In announcing the State Chamber's legislative agenda this year,
its CEO Richard P. Rush said the focus will be on growing existing
companies in Oklahoma. That is an important factor to the state's
economy, and sometimes is overlooked in the push to bring new
industry to the state.
It seems to me in our zeal to attract new
businesses, we may act or fail to act in such a manner that is
detrimental to keeping those enterprises with longstanding and
sometimes substantial investments here in Oklahoma. A current
Oklahoma City controversy comes quickly to mind.
Another key issue
Rush raised is the concern of all business enterprises in the
regulatory environment in which they must operate.
He noted that
"Rules and regulations of state agencies are a major point in
getting businesses to stay in Oklahoma, and the nation as well."
There is no doubt about this. The proliferation of rules and
regulations in the past decade by more than 150 agencies, boards and
commissions may well be more onerous to business than laws passed by
It is in session only four months of the year and
enacts 300 to 400 new laws annually. Rulemaking by agencies, boards
and commissions is essentially a legislative activity that goes on
throughout the year.
Oklahoma's constitution authorizes the
Legislature to grant state agencies rulemaking authority. This is
necessary to allow government flexibility.
Fortunately through the
Administrative Procedures Act, the Legislature and governor have
retained important oversight and review powers of agency
They are required to give notice of rulemaking intent
in the Oklahoma Register, which is published on the first and 15th
of each month by the secretary of state's office. It includes text
of the proposed rule, its purpose and intent, along with an impact
statement. It advises of the time and place for public comment and
time and place for hearing.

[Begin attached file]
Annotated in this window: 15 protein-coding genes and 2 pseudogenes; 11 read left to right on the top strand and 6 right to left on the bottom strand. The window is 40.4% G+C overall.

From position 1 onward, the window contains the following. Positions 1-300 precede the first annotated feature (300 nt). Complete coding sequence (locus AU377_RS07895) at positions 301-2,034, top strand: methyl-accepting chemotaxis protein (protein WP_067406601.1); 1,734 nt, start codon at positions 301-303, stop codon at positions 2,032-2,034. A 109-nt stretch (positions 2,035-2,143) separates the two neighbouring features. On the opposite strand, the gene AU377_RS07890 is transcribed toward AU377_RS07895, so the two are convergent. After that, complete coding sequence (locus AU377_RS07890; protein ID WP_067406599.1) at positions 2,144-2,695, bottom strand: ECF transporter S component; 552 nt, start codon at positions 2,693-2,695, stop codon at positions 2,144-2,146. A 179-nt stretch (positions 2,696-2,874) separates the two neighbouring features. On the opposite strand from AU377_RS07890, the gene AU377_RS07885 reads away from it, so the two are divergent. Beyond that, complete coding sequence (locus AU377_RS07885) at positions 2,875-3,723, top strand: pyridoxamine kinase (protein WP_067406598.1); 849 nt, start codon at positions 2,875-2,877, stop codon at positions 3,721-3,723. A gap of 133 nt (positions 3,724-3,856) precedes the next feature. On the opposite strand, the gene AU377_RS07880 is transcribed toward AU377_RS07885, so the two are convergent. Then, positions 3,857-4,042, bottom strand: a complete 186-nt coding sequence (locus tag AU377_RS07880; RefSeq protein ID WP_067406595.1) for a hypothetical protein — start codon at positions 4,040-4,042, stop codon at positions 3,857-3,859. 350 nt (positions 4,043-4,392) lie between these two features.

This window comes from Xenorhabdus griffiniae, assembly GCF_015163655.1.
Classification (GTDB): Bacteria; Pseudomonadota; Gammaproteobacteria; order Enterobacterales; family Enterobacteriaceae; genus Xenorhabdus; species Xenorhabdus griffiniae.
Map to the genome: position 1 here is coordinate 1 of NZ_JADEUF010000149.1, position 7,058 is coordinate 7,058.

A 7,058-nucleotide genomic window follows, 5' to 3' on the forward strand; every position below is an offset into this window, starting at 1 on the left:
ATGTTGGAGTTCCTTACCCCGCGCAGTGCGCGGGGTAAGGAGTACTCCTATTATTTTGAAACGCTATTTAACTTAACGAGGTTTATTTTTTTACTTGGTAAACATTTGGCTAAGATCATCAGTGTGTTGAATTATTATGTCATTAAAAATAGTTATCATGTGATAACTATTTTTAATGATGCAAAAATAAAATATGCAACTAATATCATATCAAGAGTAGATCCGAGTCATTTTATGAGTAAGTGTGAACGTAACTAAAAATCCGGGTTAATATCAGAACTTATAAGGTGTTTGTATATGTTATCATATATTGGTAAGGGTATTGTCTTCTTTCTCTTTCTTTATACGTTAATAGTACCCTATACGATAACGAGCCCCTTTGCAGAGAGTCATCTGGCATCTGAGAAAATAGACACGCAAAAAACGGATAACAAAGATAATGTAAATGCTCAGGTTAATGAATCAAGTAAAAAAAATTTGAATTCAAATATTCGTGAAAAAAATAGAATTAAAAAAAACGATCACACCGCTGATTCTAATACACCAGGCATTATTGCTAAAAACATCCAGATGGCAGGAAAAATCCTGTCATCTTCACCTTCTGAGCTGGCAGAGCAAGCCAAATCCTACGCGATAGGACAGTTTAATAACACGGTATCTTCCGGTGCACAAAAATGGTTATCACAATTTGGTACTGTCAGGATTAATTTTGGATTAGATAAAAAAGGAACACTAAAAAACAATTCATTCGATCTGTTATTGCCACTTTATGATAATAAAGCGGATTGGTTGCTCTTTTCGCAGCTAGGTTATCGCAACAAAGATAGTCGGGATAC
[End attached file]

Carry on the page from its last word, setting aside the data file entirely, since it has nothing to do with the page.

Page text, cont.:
A person needs only to look at the
hundreds of proposed and promulgated rules each month to realize the
enormity of the problem in trying to know and follow all of
Many rules fall through the cracks regardless of restraints
in the Administrative Procedures Act. While all policy rules must be
approved by the Legislature and the governor, it takes a definite
act of the Legislature and the governor to disapprove any given one.
Unless it is particularly controversial, or raises the ire of some
influential legislator or group, no action will be taken and it will
There virtually is no facet of any business, no
matter how small or large that is not impacted by one or more
agencies' rules and regulations.
Rules and regulations promulgated
by state agencies each year have literally become a body of law unto
themselves, with many having the full force and effect of law. Most
of them are promulgated with far less public light and knowledge
than the laws that are passed.
SB 948 - Help for small
Complying with these regulations costs businesses
millions of dollars annually. Millions more are paid each year to
the agencies in fees supposedly to defray the cost of enforcement.
As general tax revenue funds become tighter, the Legislature has
turned to allowing agencies to use fees or assessments to fund their
general operations. They are in effect diverted from the specified
purposes for which they were levied. …